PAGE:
The Brazilian World Cup will be remembered as the tournament of double nationality. In a competition where there are at least 274 players with two passports, the football market virtually depends on the transfer of players from one team to another, within the no longer clearly defined borders between jus solis, place of birth, or jus sanguinis, blood line. In Europe, it is often the case of footballers, children of second or third generation immigrants; consider the national teams of Switzerland, France (Black, White and North African), Germany, Holland and Belgium.
However, Italy is different. In this case, the concept of oriundi comes into play. The term is derived from Latin and refers to foreign-born players who are given Italian nationality through an often-distant Italian ancestor. Today, Prandelli said that the oriundi are the new Italians, mentioning Gabriel Paletta and Thiago Motta as examples. However, over their history, the Azzurri have included at least 42 of these players on their roster, half of whom were Argentinean: beginning in the 30s with the quartet of Attilio Demaria, Enrique Guaita, Luis Monti and Raimundo Orsi to Juan Alberto Schiaffino, Omar Sivori, José Altafini and finally with Mauro German Camoranesi, part of the team who won the World Cup in 2006.
As Paolo Conte sings about South America: “the man who has come from far away has the genius of Schiaffino but religiously touches bread and watches his Uruguayan stars. Ah, South America ...” But what if the person doesn’t have the football genius of Schiaffino? The question arises because there are cases that are diametrically opposed to the Uruguayan champion, where the rules simply do not allow the nationality, once lost, to be recovered, regardless of how close the Italian ancestor is. In other words, if you can’t provide a stellar performance in football, any request for the nationality will be rejected. A nationalist slogan reads: “Nationality – if you don’t inherit it, you have to merit it, but can’t be given it.” Is playing good football the true marker of merit? What about the other potential Italians who aren’t lucky enough to be superstars?
A five year window to reclaim your nationality
While the decades old oriundi tradition continues to serve Italy well during international football competitions, it has become the bane of existence for the descendants of more recent Italian immigrants. Somehow, it is easier for a football player with a great-great grandfather from Italy to become a citizen than it is for the children of thousands of Italians who migrated after World War II.
After 1945, as immigration laws hardened, many migrants were encouraged or forced to naturalise in their adopted country to remain there without a visa. Many of those who migrated before weren’t under such an obligation. Before 1992, dual citizenship was not recognised in Italy, meaning that any migrant who naturalised automatically lost their citizenship.
When the law changed, there was a five-year window to regain citizenship – but the government didn’t bother to tell any of its ex-citizens. No phone calls, letters, telegrams. In the prehistoric age without Internet, this meant that most weren’t aware that they could even get their citizenship back. Instead of retroactively decreeing that all former Italians could stop by the embassy to pick up their passports at their convenience in the future, i.e. no time limit, which would have saved a lot of hassle and heartbreak, the government decided that this limit was ample time to find out about the repatriation project.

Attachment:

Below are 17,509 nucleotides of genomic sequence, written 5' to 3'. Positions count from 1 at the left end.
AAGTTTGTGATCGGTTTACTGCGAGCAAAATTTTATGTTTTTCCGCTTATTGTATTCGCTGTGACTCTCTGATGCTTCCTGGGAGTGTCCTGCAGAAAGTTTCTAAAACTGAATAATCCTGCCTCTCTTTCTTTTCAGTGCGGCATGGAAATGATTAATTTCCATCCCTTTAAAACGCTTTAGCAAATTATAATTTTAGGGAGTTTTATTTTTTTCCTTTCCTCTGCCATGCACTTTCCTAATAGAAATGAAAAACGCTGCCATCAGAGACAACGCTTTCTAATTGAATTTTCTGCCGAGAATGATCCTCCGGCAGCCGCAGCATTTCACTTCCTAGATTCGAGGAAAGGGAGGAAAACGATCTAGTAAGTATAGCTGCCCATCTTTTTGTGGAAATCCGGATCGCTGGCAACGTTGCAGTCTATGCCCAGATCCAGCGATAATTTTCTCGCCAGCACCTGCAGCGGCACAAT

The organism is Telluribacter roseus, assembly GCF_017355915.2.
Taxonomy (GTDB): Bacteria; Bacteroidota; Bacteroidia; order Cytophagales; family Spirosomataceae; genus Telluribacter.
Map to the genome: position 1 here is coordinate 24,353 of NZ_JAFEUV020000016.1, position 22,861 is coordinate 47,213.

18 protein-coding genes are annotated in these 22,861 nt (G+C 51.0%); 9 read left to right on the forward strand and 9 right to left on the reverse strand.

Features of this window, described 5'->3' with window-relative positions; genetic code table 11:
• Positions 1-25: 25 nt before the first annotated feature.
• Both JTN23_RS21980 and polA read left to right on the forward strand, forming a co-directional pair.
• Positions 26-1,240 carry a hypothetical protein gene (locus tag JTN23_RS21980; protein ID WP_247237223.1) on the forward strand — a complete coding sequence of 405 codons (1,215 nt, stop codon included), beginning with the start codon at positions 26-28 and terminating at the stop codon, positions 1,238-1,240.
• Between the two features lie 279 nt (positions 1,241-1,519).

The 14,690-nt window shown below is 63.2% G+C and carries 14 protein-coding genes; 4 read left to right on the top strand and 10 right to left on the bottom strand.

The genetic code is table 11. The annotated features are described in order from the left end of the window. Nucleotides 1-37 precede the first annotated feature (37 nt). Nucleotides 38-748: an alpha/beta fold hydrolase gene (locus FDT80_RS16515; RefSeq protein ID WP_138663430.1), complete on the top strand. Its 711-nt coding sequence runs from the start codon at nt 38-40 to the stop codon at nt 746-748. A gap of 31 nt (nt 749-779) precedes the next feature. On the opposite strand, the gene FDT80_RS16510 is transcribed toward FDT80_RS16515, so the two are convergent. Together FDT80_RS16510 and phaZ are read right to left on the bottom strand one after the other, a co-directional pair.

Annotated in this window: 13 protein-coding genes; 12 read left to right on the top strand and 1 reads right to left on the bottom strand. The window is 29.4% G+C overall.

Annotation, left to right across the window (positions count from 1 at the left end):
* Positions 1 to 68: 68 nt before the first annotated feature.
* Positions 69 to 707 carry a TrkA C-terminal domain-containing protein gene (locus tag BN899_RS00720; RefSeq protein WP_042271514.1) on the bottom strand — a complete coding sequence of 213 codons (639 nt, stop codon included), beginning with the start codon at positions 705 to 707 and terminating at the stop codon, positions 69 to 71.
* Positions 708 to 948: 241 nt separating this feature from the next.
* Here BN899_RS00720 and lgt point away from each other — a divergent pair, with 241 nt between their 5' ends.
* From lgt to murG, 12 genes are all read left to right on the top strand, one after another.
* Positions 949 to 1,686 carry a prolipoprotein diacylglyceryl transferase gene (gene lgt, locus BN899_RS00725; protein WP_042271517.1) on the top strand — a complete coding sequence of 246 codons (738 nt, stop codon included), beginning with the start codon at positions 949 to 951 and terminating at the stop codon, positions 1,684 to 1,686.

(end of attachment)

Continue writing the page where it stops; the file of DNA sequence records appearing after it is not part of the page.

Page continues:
This strategy backfired and has left the children of Italians, who often speak the language and share the culture of their parents, without any recognition of their Italian-ness. Laura D’Amelio, an Italian-Canadian, shares her experience on having her application for Italian citizenship rejected despite her strong family, cultural and linguistic ties to Italy.
No official recognition from Italy
“For the longest time, I assumed I was Italian. All four of my grandparents were born there, my parents were born there and every extended relative I know was pretty much born there. Except for me,” she writes. “When I went to claim my Italian citizenship a few years ago though, I was denied. Apparently there was this five-year window when Italian-Canadians could claim dual citizenship that I missed when I was young. I was, and am, upset.”
The only path for citizenship for D’Amelio now is to reside in Italy for 10 years which would mean navigating a bureaucratic nightmare, marrying a current Italian citizen for 2 or 3 years, or work for the Italian government, such as in the armed forces, for five years. D’Amelio decided that she didn’t need the papers to prove she was Italian.
“To be told you aren’t Italian, when you always thought you were, is strange and confusing. It led me to the thought of who decides your culture or how your life is to be led? Those who issue passports or those who live it. I may not be able to live there freely, or be a “card-carrying” Italian. But I am Italian. I’m here to explore what my Italian life is – how I live it and who I am.”
The concerns and worries of people like Laura D'Amelio remain. If tomorrow you would like to prevent a tragedy like this from happening to your child, it may be a good idea to enroll him or her in an excellent football school and hope that he becomes a champion. Only then will they have a passport emblazoned with the words Italian Republic.